"Rape and the Will of God" was the title of yesterday's (10/24/12) blog by my favorite blogger, Rami Shapiro (rabbirami.blogspot.com) as he commented on Indiana Senate candidate Richard Mourdock's statement that if a rape victim became pregnant, "it is something that God intended."
Despite the outcry from all sides over Mourdock's remarks, Rami points our that if you believe (as many Americans do) that God "runs the universe," this is the logical conclusion: if God intended the pregnancy, then God intended the rape.
When I was in seminary, this kind of discussion fell under the rubric of "Theodicy"--the theological enterprise that seeks to address the "Problem of Evil." Simply stated, how can an all-powerful and all-loving God allow evil to exist? Either God has the power to to eliminate evil and chooses not to do so (where is the love?) or God does not have the power to eradicate evil.
During my pastoral days, the best discussion I came across was found in a little book by the great pastor/theologian Leslie Weatherhead entitled The Will of God. He sees God's will in 3 phases: from the beginning, God had an Intentional Will; but because Humans had free will and 'sinned', God developed a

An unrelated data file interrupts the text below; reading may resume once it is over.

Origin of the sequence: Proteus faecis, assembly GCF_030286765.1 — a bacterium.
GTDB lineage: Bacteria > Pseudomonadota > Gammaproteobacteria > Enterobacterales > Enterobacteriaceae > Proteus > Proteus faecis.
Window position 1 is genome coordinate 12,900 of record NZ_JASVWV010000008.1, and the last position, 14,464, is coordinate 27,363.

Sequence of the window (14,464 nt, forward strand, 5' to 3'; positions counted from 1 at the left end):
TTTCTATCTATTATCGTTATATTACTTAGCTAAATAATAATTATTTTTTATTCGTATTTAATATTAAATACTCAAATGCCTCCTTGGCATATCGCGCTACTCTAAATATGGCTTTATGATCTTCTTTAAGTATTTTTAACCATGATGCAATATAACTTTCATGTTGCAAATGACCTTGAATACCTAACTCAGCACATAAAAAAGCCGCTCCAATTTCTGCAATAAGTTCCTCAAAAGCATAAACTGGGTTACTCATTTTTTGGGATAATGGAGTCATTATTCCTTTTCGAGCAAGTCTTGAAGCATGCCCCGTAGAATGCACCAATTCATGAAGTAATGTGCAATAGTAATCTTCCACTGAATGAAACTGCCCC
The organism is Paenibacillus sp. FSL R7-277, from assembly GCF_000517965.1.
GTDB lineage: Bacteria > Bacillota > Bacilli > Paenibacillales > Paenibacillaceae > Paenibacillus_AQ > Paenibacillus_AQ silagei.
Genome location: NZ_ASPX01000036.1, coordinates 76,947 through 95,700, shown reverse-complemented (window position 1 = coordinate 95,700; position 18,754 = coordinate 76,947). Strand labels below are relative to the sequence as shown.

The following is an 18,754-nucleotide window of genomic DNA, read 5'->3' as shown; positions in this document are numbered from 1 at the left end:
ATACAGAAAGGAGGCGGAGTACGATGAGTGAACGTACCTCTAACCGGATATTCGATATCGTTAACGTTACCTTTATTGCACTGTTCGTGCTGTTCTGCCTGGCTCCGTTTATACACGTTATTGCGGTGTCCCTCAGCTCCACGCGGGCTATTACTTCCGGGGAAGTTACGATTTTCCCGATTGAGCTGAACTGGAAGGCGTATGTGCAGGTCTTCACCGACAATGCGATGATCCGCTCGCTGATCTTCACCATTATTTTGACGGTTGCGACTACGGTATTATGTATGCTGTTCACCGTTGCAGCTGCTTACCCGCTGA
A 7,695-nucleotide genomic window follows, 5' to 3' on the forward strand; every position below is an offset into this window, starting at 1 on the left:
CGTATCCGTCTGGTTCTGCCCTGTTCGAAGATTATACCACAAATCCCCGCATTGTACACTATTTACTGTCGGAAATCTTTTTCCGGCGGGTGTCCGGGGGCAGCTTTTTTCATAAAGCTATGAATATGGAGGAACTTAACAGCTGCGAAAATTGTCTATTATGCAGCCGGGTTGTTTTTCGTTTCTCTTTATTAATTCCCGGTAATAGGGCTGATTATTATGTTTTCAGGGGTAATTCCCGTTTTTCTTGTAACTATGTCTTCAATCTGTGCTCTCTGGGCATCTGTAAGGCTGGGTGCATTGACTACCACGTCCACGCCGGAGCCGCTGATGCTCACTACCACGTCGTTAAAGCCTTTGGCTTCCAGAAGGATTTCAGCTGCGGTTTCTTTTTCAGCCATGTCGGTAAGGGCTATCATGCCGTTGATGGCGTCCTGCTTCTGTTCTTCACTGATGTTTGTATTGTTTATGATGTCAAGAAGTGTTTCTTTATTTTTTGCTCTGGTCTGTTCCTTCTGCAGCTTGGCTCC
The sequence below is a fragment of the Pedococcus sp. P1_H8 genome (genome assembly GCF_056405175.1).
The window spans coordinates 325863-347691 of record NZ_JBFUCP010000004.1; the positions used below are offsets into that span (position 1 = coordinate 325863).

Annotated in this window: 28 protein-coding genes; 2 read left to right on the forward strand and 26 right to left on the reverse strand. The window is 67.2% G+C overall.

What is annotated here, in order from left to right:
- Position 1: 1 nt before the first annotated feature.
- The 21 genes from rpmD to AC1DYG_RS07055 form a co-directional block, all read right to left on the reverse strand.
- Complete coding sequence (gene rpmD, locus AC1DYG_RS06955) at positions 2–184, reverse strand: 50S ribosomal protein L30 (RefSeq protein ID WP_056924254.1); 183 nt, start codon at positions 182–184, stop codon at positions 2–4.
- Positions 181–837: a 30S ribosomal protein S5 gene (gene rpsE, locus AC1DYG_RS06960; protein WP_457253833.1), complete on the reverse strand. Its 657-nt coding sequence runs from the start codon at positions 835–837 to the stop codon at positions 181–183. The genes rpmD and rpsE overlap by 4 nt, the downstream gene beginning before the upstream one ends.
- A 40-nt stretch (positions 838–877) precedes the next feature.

Circumstantial Will; yet God would prevail in the end with God's Ultimate Will. This model was helpful in showing the complexity in the use of the term "God's Will," but it does not solve the problem of evil.
More recently, the esteemed New Testament scholar, Bart Erhman, and professor of religion at the University of North Carolina, published a book entitled God's Problem. I have not yet read the book, which discusses the problem why an all-powerful God allows human suffering. It is my understanding that after dealing with the contradictory biblical explanations, he arrives at atheism, which is, as Rami points out, one possible logical conclusion to the problem of evil.
In 1949, my sister Betsy was born with cystic fibrosis, and died in 1951 when I was 4 years old, The 'theology' of my parents' fundamentalist Baptist church, simply labelled her life and death as "God's will," and I was "comforted" with the pronouncement that she was "too good for this world!" and that Jesus took her to be in heaven. Years later, I realized that even at age 4, I was able to question this (to myself) and come to the conclusion that I was bad enough to stay around. I guess this was my introduction to what psychologists call cognitive dissonance. I want to believe that there is a cosmic life force and energy that is Light and Love, and that the "Holy Mystery" is stronger than evil. But so often it seems that evil is winning.